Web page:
Advice restrictions if overseas – justified or out of sync?

by | Mar 17, 2023

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Currently, brokers may struggle, or are simply unable, to give advice when overseas, as the FCA, some banks and networks require them to be on UK soil for all sorts of compliance and legal reasons.

They say some banks won’t let them access their systems from overseas (including through a VPN). Free PR platform, Newspage, asked brokers if this is a bit out of sync with modern remote and flexible working practices. The responses have been shared with IFA Magazine below.

Gary Boakes, Director at Verve Financial: “This is all incredibly frustrating, as we have a network that has adopted these rules. Gone are the days of doing a mortgage application by the side of a pool, as working on holiday is often the only way of having a holiday when you are self-employed. I have previously had a client that during Covid was able to work from home so he moved to his parent’s holiday let in France. To transact the mortgage we had to get him to travel back to the UK so we could advise him of our recommendation.”

Scott Taylor-Barr, Financial Adviser at Carl Summers Financial Services: “This is an issue that has been bubbling for a while and does need to be addressed properly at some point. I don’t think the rule around adviser and client being on UK soil at the point advice is given in itself is wrong. Otherwise we would have all sorts of issues if UK registered firms were suddenly using overseas call centres to transact business in the UK, but the actual business was on the other side of the world and well away from the watchful gaze, and occasional teeth, of the regulator. However, in a sector that is dominated by individual practitioners, many of whom are self-employed, it does create issues around holidays abroad. While that may seem minor, in a more remote working world it limits advisers’ ability to travel, so should be addressed in some way, or it could ultimately limit the profession’s appeal to new entrants.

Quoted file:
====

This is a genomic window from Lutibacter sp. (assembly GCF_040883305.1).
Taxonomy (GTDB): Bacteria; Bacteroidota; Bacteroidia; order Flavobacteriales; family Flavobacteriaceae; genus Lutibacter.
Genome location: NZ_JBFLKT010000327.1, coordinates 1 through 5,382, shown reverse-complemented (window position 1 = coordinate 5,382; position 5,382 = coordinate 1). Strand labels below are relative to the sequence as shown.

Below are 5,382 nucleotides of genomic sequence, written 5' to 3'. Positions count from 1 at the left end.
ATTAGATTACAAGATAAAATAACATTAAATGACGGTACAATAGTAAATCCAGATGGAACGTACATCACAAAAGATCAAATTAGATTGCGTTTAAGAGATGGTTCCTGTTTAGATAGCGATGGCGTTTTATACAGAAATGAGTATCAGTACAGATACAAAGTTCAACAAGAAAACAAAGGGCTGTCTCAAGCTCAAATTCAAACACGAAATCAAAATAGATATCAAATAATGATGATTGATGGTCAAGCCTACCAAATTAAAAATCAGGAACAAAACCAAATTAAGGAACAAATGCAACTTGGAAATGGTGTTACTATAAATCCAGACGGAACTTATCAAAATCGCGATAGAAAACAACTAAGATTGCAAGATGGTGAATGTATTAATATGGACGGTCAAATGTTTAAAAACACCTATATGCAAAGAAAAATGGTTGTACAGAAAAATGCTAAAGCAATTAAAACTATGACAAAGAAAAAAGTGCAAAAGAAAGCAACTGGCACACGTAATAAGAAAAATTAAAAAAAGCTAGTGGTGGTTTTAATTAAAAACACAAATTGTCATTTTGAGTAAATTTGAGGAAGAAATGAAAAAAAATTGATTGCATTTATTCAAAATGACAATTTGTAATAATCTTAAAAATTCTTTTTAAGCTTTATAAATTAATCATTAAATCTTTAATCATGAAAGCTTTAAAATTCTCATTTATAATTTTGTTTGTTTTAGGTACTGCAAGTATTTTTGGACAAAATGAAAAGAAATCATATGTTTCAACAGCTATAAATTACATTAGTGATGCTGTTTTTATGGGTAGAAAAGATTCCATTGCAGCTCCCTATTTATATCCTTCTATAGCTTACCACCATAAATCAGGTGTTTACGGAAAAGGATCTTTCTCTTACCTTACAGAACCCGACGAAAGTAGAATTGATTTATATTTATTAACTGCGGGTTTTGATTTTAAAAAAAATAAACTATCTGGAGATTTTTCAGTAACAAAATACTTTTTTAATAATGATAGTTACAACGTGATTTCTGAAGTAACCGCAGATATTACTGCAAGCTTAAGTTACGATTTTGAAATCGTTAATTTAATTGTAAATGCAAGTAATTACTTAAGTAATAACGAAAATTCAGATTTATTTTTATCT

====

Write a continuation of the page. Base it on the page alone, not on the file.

Katy Eatenton, Mortgage & Protection Specialist at Lifetime Wealth Management: “The rules in place currently are so frustrating. When the world is gearing up towards remote working, not being able to work when you’re on holiday or moving overseas for a couple of months of the year is extremely annoying, not to mention inconvenient. Where you are located in the world doesn’t affect the advice that you give to your clients, and the fact that some networks allow it, and some don’t means there’s no hard and fast rule. We need actual guidelines rather than individual preferences dependent on individual lenders and networks.”

David Robinson, Co-Founder at Wildcat Law: “The answer is actually very simple but so many banks and networks like to complicate it. The snappily titled PERG 2.4.3 provides the steer. It is entirely possible and compliant to provide advice to a UK client whilst sat on a beach or in a bar on top of a mountain in another country, as long as the business you work for is a UK one and the regulated activity is a UK one. However there is a real risk that some countries have very stringent rules about investment advice being provided from their territory. No one wants to be the one to test if this applies to remote workers it seems. There are a multitude of reasons that organisations actually perpetuate this myth, one being they don’t want workers to work flexibly whilst sat on a beach in the Bahamas with a pina colada in one hand and a laptop in the other.”